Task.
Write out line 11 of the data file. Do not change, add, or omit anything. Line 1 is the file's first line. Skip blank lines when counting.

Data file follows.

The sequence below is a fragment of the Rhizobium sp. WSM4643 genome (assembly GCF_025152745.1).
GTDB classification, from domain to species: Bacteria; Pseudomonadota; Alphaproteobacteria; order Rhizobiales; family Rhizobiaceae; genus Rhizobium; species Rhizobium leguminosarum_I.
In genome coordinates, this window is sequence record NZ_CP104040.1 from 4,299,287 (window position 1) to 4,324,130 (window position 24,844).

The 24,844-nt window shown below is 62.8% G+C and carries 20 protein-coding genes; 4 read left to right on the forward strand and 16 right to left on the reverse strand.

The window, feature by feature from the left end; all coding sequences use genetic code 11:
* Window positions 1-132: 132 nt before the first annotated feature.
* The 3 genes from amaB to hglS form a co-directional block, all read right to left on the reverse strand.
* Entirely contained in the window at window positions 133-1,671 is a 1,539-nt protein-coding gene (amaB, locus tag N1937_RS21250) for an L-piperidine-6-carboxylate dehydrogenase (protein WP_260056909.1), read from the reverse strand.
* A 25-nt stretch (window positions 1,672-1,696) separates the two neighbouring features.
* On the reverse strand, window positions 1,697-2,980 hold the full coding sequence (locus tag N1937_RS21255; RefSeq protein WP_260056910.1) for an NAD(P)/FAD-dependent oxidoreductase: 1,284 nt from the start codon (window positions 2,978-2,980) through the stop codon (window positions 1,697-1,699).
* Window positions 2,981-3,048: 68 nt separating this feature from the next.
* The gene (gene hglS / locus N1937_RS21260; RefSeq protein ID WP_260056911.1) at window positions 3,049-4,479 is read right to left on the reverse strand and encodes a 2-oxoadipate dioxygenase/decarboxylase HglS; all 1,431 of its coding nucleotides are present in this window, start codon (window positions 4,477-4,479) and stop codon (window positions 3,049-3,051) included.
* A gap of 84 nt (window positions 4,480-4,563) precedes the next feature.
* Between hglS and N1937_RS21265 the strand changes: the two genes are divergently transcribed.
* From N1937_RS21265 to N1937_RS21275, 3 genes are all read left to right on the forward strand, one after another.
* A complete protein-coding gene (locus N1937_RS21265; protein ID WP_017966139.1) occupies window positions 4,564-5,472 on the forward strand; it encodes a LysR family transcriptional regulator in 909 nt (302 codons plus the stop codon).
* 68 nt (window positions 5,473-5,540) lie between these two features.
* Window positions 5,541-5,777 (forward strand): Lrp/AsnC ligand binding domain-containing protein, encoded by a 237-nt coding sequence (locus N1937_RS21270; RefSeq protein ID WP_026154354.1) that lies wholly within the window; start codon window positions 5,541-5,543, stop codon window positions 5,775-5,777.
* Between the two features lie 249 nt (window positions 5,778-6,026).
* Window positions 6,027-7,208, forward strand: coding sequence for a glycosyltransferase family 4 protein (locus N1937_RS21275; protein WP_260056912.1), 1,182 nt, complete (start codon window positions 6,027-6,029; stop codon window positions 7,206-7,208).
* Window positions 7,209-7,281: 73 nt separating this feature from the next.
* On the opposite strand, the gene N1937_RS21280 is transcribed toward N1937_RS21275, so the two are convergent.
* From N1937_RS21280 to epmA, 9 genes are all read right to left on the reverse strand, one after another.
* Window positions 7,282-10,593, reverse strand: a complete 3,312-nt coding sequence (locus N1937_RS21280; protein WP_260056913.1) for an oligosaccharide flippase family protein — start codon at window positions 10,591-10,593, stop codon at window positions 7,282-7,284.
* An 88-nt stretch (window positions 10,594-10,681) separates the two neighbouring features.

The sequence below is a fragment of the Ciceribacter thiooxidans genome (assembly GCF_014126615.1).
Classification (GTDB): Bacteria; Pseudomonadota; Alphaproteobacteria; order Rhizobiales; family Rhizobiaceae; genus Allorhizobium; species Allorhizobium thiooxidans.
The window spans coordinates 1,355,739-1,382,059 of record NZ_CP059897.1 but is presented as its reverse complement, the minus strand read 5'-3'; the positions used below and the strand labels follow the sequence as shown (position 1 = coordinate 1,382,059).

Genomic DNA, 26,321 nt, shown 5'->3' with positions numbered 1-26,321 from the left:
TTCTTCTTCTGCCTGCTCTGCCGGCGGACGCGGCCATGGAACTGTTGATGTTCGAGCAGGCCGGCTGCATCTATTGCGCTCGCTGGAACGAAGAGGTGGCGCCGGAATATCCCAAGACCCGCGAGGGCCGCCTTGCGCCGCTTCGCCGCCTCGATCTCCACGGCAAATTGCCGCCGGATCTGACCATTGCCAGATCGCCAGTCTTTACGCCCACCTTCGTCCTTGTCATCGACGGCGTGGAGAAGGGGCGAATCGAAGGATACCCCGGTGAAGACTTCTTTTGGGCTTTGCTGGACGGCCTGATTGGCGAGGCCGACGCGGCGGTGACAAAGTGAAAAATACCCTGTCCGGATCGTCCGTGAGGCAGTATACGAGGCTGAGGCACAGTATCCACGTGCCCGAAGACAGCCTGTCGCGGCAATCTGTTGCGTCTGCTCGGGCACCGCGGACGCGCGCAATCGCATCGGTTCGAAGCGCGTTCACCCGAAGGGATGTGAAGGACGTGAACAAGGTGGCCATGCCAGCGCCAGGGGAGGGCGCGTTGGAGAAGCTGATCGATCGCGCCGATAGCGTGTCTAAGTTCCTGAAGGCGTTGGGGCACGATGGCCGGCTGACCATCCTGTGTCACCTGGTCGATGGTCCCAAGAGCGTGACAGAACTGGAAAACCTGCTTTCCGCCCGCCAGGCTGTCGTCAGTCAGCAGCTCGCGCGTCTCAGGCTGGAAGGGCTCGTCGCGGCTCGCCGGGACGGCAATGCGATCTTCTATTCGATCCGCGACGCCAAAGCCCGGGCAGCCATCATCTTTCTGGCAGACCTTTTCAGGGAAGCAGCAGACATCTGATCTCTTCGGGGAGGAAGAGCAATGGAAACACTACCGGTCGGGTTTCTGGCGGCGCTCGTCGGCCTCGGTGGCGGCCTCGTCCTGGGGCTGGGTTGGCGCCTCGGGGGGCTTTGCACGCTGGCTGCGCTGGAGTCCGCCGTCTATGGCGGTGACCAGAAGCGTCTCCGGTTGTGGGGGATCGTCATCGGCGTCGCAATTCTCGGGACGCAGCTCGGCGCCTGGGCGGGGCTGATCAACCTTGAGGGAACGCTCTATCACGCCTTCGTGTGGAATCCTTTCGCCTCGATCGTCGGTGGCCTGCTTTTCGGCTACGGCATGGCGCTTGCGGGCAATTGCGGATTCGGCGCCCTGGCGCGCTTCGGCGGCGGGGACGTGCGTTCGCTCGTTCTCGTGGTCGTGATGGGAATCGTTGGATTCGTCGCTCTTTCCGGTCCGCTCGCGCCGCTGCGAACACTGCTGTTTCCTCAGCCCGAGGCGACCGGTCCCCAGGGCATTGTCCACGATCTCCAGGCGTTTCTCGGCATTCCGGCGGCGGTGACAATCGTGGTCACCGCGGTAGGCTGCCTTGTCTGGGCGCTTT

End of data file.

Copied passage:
* Window positions 2,981-3,048: 68 nt separating this feature from the next.